Pfizer and BioNTech Raise Vaccine Production Bar to Two Billion Doses in 2021
Pfizer and BioNTech now anticipate manufacturing up to 2 billion doses of their highly effective COVID-19 vaccine by the end of the year as vaccination efforts ramp up and demand for shots increases around the globe.
During a presentation Monday, BioNTech CEO Uğur Şahin announced that the companies now believe they will be able to deliver approximately 2 billion doses by the end of 2021, enough to vaccinate 1 billion people. The target, a significant increase from their previous 1.3 billion-dose projection, could be realized due to expanded manufacturing capabilities and a label change that will enable an extra dose to be extracted from vials, Şahin said.
Six total doses can be taken from Pfizer/BioNTech vaccine vials when a “low dead-space” needle or syringe is used instead of the standard type. The new label change instructs users to use such syringes or needles, which leave less space between the needle and plunger when fully pushed in, in order to get a full six doses from each vial. With the label update, each vial can potentially vaccinate three patients in total.
The FDA’s Emergency Use Authorization for the vaccine already directs healthcare professionals to use low dead-space syringes or needles to get six doses out of each vial. And the European Medicines Agency’s advisory panel has recommended updating the vaccine’s product information to include the same instruction.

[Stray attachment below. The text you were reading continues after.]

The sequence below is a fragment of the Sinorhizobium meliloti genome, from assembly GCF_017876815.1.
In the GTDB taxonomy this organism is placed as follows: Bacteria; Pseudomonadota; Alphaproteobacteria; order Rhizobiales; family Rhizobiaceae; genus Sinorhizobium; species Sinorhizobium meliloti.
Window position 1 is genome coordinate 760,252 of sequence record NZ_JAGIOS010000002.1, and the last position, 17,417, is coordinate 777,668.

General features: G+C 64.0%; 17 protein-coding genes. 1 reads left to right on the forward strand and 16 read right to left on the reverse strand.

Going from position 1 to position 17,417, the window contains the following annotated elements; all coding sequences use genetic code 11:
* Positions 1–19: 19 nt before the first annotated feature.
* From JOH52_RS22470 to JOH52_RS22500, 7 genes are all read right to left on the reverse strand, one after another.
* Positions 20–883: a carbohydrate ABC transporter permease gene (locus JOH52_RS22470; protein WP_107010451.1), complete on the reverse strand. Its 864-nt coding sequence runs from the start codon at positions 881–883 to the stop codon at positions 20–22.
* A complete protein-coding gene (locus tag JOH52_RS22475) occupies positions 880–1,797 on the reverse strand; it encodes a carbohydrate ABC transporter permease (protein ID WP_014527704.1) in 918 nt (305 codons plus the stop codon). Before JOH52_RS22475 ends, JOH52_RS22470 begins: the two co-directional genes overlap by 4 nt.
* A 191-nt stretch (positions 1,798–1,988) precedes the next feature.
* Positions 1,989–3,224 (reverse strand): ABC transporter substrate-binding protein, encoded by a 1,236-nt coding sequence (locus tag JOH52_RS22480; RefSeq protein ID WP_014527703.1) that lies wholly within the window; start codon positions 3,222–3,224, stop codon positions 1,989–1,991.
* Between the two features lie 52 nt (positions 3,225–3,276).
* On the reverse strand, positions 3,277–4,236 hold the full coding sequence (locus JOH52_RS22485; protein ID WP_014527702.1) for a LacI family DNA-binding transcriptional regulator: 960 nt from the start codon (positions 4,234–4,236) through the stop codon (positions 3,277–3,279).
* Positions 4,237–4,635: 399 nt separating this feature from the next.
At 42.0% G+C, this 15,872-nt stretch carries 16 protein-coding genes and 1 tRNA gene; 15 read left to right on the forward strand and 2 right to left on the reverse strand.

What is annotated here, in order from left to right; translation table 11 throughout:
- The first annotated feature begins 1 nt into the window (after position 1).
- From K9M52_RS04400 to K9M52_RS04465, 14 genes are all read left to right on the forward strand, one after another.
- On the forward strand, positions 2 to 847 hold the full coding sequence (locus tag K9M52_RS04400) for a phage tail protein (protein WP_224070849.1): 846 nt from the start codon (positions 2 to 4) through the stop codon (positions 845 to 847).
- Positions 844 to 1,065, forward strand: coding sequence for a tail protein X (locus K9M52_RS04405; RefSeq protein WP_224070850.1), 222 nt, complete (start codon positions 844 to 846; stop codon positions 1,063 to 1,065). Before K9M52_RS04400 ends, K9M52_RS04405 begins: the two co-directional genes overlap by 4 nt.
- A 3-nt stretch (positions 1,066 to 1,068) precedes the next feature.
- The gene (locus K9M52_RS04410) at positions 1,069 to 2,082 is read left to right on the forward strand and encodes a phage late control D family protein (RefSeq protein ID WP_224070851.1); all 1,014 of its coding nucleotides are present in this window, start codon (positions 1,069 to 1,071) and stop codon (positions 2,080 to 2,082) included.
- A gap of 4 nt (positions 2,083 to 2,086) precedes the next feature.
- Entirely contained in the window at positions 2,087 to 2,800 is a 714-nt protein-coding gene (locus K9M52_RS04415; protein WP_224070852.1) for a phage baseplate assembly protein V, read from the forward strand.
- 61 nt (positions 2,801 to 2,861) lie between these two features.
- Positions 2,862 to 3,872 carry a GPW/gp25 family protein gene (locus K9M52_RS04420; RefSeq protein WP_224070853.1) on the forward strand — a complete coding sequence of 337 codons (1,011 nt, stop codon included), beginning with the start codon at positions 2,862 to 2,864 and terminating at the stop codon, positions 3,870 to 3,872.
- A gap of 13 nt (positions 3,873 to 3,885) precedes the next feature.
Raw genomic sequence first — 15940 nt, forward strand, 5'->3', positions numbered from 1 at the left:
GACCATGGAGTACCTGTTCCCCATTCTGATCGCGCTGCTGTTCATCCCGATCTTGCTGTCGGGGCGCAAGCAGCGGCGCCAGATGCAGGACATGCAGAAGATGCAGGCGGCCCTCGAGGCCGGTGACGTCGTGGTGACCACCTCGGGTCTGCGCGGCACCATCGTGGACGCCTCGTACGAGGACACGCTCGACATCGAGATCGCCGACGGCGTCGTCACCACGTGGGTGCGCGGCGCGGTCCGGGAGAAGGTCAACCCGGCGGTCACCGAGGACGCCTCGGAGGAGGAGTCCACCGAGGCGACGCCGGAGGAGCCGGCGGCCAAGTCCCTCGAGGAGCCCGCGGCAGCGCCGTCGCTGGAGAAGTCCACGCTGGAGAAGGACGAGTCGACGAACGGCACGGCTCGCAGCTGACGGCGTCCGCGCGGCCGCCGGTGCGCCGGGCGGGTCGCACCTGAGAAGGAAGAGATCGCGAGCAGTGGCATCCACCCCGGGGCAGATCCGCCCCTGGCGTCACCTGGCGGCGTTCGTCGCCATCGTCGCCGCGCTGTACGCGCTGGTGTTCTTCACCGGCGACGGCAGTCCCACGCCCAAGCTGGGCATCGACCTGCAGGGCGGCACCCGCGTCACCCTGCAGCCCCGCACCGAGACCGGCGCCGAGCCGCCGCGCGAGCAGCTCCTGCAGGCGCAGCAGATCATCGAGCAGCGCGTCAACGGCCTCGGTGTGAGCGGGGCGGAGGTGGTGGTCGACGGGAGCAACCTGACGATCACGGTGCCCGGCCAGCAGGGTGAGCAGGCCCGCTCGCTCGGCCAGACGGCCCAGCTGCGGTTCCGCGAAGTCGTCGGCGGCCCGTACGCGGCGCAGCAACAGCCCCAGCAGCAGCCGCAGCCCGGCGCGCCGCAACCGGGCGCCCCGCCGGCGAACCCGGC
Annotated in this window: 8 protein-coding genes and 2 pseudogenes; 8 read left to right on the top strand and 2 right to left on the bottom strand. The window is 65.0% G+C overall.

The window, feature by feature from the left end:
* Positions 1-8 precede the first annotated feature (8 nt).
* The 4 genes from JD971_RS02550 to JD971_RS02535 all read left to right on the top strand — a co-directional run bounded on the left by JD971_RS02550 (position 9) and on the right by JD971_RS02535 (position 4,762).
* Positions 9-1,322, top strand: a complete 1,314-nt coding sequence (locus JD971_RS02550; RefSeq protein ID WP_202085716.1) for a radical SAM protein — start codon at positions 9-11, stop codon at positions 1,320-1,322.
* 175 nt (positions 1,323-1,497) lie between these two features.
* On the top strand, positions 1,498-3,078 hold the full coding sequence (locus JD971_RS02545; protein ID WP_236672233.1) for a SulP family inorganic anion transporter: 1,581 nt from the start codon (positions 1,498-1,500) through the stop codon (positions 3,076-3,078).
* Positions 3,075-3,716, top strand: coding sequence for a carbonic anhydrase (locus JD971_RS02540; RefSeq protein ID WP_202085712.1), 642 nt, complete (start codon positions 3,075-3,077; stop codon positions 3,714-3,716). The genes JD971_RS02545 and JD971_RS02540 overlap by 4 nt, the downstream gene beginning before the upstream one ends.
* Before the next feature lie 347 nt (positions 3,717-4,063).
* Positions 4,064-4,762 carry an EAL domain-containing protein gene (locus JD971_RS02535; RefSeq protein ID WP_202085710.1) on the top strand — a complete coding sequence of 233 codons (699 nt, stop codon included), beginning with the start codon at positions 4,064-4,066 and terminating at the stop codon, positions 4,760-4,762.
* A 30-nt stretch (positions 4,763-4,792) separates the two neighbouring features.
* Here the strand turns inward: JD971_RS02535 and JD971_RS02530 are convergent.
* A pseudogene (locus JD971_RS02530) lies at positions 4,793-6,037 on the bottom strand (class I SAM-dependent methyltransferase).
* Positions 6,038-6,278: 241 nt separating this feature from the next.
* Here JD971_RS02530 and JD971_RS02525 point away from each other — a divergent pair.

BioNTech added that a massive Novartis facility it acquired in Marburg, Germany, in September will soon be able to provide 750 million doses annually and should be up and running next month.
So far, more than 45 countries, including the U.S. and EU, have authorized or granted conditional approval for the highly effective vaccine, according to the BioNTech presentation, and a total 32.9 million doses have been shipped as of Jan. 10.
Concerns have been raised that current vaccines might not protect against two highly infectious variants of COVID-19 that have spread to other countries after first being seen in the UK and South Africa. But Pfizer/BioNTech’s vaccine has proven so far to shield against a mutation seen in both strains (DID, Jan. 11), and Pfizer chief Albert Bourla has voiced confidence that the strains won’t bypass the immune system defense generated by the vaccine.
If a modification to the Pfizer/BioNTech vaccine does end up being needed to adapt it for a deadly new strain, it should be possible in approximately six weeks, Sahin has said. — James Miessler